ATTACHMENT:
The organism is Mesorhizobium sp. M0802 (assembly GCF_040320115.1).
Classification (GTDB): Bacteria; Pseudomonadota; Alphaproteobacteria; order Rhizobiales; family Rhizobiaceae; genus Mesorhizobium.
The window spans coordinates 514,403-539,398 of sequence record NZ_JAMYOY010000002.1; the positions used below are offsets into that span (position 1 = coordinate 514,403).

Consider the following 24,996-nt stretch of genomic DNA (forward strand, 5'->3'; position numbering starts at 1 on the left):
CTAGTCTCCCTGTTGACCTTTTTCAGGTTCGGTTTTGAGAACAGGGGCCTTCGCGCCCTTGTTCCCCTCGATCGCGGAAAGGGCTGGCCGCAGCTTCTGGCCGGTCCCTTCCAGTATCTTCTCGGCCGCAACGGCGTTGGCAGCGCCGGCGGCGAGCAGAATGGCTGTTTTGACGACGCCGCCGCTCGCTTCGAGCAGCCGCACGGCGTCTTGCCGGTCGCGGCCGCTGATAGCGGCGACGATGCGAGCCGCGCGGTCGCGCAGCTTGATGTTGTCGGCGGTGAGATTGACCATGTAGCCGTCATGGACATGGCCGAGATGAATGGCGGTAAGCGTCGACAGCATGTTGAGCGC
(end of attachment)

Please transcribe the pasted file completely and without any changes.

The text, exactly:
The organism is Mesorhizobium sp. M0802 (assembly GCF_040320115.1).
Classification (GTDB): Bacteria; Pseudomonadota; Alphaproteobacteria; order Rhizobiales; family Rhizobiaceae; genus Mesorhizobium.
The window spans coordinates 514,403-539,398 of sequence record NZ_JAMYOY010000002.1; the positions used below are offsets into that span (position 1 = coordinate 514,403).

Consider the following 24,996-nt stretch of genomic DNA (forward strand, 5'->3'; position numbering starts at 1 on the left):
CTAGTCTCCCTGTTGACCTTTTTCAGGTTCGGTTTTGAGAACAGGGGCCTTCGCGCCCTTGTTCCCCTCGATCGCGGAAAGGGCTGGCCGCAGCTTCTGGCCGGTCCCTTCCAGTATCTTCTCGGCCGCAACGGCGTTGGCAGCGCCGGCGGCGAGCAGAATGGCTGTTTTGACGACGCCGCCGCTCGCTTCGAGCAGCCGCACGGCGTCTTGCCGGTCGCGGCCGCTGATAGCGGCGACGATGCGAGCCGCGCGGTCGCGCAGCTTGATGTTGTCGGCGGTGAGATTGACCATGTAGCCGTCATGGACATGGCCGAGATGAATGGCGGTAAGCGTCGACAGCATGTTGAGCGC